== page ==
From the Bishops of the United States:
Ash Wednesday and Good Friday are obligatory days of fasting and abstinence for Catholics. In addition, Fridays during Lent are obligatory days of abstinence.
Fasting is obligatory from age 18 until age 59. When fasting, a person is permitted to eat one full meal, as well as two smaller meals that together are not equal to a full meal.
Abstinence from meat is binding upon members of the Latin Catholic Church from age 14 onward.
The distinction between fasting and abstaining is a little confusing, particularly because people have begun to talk about "fasting" from things like video games, television programs, etc. during Lent. Fasting was traditionally understood as voluntarily having an empty stomach for a while.
Abstinence, such as when one abstains from voting, means refraining from something. Abstaining from meat is refraining from eating meat, but not necessarily going with an empty stomach, since full meals may be eaten unless one is also fasting. Abstaining from alcohol, dessert, etc. is the typical "giving up" something for Lent tradition many Catholics still practice. These sacrifices typically have no relation to whether or not the person is also fasting.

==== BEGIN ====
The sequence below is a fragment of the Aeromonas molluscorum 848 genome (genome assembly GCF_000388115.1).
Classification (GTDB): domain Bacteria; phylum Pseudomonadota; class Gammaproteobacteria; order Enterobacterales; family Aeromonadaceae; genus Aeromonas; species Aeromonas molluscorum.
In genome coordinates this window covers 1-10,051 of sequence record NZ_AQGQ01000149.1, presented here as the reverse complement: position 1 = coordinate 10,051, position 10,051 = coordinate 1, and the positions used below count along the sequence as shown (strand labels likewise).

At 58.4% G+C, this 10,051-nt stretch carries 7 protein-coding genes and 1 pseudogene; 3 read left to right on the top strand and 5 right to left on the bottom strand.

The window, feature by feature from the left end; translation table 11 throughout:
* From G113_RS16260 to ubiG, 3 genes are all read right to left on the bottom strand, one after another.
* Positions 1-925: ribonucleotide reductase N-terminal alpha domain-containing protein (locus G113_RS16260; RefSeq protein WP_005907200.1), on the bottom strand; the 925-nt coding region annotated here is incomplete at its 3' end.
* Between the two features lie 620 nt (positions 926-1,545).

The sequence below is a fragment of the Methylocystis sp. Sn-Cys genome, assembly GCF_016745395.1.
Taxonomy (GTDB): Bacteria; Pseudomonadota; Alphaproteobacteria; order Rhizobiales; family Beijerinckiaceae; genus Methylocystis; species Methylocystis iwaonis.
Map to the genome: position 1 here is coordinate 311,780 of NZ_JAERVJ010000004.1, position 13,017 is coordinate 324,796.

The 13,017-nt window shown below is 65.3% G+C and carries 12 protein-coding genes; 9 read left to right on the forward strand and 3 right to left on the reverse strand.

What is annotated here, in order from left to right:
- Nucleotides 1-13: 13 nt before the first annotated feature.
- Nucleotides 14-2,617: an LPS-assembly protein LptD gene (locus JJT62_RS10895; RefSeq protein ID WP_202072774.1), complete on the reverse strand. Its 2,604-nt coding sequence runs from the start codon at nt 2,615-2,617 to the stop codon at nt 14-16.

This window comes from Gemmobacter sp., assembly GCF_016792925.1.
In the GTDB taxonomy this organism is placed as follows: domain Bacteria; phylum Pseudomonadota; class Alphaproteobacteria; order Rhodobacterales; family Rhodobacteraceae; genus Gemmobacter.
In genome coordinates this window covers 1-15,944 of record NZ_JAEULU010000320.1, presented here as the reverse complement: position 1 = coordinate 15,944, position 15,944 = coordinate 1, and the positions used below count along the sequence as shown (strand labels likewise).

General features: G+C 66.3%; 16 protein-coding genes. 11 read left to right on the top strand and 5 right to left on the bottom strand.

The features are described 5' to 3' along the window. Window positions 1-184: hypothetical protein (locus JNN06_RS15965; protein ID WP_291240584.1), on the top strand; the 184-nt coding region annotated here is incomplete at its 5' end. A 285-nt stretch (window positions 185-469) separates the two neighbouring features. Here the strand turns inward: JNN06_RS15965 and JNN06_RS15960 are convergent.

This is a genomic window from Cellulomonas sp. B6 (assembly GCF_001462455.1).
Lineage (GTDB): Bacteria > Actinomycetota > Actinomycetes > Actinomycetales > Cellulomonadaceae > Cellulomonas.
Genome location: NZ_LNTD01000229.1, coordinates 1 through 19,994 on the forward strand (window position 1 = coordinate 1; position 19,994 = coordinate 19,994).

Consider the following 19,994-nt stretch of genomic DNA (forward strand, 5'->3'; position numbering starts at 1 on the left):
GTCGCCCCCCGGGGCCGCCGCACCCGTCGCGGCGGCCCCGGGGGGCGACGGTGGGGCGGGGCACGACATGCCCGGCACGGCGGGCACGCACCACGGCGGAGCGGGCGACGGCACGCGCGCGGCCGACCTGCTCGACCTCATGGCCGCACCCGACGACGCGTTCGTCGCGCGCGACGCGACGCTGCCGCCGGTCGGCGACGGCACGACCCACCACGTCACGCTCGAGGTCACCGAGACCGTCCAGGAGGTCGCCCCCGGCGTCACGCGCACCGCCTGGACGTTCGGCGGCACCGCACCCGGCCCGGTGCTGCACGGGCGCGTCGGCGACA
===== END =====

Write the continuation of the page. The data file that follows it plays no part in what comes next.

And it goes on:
Fasting is not enjoined on anyone whose age or medical condition makes it unwise. Abstinence is still a worthy practice during Lent. It strengthens our self-discipline as the opening prayer in today's mass acknowledges. In small matters, we experience victory over whims or passing pleasures strengthening our prudence and restraint. These virtues serve us well in everyday life and during times of temptation.